New £20 note featuring painter Turner revealed as Bank of England’s most secure

Innovative design makes new note very difficult to counterfeit, central bank says 

Olesya Dmitracova
Economics and Business Editor
Thursday 10 October 2019 15:56
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Bank of England unveil new £20 note

The Bank of England has unveiled the design of the new £20 note, which features the painter JMW Turner as announced previously. The bank said it will be its most secure note yet.

The hard-wearing polymer note, which will be issued from 20 February 2020, has two windows and a two-colour foil. This design, used for the first time, makes the note very difficult to counterfeit, the central bank said on Thursday.

The new note, like the polymer £10, will also contain a tactile feature to help vision-impaired people identify the denomination.

“Turner’s contribution to art extends well beyond his favourite stretch of shoreline,” said Bank of England governor Mark Carney.

“Turner’s painting was transformative, his influence spanned lifetimes and his legacy endures today. The new £20 note celebrates Turner, his art and his legacy in all their radiant, colourful, evocative glory.”

The new note features Turner’s self-portrait, painted in approximately 1799 and currently on display in Tate Britain, as well as his signature from his will.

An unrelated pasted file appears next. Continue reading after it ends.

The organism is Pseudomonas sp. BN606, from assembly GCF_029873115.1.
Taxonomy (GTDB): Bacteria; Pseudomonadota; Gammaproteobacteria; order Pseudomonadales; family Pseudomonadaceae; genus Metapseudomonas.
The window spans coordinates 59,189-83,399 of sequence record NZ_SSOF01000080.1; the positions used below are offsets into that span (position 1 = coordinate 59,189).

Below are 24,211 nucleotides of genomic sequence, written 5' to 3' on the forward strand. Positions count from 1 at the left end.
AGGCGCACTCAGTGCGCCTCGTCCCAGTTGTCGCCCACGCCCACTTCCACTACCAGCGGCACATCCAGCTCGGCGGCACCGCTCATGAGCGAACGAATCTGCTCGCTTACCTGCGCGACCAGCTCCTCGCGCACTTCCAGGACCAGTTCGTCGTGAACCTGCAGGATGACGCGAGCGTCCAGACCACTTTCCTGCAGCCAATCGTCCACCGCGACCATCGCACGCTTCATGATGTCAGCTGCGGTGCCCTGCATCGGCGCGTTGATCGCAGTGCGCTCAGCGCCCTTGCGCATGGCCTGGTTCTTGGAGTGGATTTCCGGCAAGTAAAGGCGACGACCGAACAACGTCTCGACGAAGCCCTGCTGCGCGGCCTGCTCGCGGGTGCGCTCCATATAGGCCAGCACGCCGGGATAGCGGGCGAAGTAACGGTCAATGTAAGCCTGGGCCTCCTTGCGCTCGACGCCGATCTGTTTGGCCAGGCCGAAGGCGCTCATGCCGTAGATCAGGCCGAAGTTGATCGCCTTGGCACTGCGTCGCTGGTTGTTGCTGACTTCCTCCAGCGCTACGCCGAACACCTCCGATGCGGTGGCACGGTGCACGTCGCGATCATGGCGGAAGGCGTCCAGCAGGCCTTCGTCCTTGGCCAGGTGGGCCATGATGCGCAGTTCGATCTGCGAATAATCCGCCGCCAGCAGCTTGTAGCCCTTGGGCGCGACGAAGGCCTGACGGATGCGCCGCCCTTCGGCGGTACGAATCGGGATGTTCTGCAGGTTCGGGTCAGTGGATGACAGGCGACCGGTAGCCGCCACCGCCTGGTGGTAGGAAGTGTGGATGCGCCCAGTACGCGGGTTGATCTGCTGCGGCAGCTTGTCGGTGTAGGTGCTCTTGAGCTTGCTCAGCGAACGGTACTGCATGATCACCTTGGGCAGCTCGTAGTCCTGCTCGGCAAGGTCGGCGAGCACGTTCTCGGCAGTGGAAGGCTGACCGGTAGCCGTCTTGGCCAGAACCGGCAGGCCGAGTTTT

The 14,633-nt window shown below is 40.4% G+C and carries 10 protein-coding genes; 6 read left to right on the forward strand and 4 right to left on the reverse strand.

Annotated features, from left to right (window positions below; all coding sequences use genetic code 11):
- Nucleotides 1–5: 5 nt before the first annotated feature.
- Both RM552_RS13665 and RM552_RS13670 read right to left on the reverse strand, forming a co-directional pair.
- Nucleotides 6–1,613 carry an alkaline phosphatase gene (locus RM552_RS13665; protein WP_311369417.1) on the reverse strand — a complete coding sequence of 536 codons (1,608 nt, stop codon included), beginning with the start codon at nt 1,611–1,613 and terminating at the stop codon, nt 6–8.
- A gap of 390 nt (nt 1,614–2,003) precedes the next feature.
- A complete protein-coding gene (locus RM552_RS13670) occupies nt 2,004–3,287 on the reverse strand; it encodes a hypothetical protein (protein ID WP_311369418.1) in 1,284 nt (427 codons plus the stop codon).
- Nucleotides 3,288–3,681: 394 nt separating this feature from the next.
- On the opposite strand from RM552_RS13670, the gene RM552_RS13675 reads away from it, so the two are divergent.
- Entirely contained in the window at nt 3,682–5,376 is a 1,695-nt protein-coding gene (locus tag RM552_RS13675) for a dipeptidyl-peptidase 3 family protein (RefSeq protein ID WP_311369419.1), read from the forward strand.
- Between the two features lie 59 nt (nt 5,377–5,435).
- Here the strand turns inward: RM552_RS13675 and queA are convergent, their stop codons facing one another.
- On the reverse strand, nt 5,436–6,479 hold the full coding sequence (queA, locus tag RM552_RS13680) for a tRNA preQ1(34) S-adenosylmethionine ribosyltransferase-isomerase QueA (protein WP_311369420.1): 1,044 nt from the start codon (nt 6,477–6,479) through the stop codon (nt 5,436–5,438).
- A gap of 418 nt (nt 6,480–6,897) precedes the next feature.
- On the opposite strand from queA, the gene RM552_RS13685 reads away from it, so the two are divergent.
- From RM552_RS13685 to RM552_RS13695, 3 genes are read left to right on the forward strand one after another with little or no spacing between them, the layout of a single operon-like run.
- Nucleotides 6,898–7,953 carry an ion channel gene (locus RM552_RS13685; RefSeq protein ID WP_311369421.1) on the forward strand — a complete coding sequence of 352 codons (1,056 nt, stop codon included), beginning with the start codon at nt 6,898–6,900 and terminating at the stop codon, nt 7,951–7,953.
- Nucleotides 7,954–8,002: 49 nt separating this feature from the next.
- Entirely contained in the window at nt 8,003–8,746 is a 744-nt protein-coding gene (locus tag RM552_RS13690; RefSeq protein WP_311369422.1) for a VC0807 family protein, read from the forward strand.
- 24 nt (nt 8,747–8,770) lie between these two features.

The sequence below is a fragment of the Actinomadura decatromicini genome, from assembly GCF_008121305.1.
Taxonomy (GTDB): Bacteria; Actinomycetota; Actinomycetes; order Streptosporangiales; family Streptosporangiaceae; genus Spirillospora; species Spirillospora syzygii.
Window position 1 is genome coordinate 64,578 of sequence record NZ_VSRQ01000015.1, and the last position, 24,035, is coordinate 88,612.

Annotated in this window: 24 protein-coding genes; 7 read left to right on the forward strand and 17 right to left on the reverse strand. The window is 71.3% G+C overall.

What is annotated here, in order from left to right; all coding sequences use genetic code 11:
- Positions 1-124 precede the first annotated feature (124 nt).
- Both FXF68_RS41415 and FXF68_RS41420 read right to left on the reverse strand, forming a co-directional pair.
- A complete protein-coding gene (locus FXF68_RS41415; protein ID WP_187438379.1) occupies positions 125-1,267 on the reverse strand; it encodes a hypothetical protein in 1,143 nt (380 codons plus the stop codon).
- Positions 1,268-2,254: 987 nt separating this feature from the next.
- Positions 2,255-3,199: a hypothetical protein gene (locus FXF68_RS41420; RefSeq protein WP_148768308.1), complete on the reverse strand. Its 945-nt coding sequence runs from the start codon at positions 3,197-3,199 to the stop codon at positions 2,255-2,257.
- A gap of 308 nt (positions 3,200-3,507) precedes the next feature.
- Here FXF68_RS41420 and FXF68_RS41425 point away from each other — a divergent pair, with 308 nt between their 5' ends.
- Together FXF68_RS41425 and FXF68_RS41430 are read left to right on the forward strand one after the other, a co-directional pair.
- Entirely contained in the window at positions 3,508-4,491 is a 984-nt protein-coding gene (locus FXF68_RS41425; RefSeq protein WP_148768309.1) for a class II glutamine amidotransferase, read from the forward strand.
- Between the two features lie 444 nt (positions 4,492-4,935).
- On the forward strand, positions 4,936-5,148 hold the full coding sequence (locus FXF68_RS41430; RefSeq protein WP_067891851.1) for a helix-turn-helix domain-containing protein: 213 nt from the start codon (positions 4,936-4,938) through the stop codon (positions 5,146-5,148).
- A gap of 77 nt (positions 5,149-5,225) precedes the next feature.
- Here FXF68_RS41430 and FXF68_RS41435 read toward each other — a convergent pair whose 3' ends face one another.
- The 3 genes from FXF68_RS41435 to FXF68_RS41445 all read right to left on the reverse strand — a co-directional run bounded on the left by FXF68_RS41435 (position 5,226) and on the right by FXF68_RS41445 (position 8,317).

It was announced that the painter would feature on the new £20 note in 2016.

The Federation of Small Businesses (FSB) welcomed the new, more secure design of what it called the most common note in circulation.

“The introduction of this new £20 note is a great step to cutting down on fraud which is a thorn in the side of small firms,” said FSB national chair Mike Cherry.

Polymer notes already in circulation include the £10 note featuring novelist Jane Austen and the £5 note carrying the portrait of Winston Churchill. A new £50 note featuring scientist Alan Turing will follow in 2021.

When the new £20 notes are released, the public will be able to continue using paper £20 notes, which will be gradually withdrawn as they are banked by retailers and shoppers. The Bank of England will give six months’ notice before paper £20 notes become invalid.

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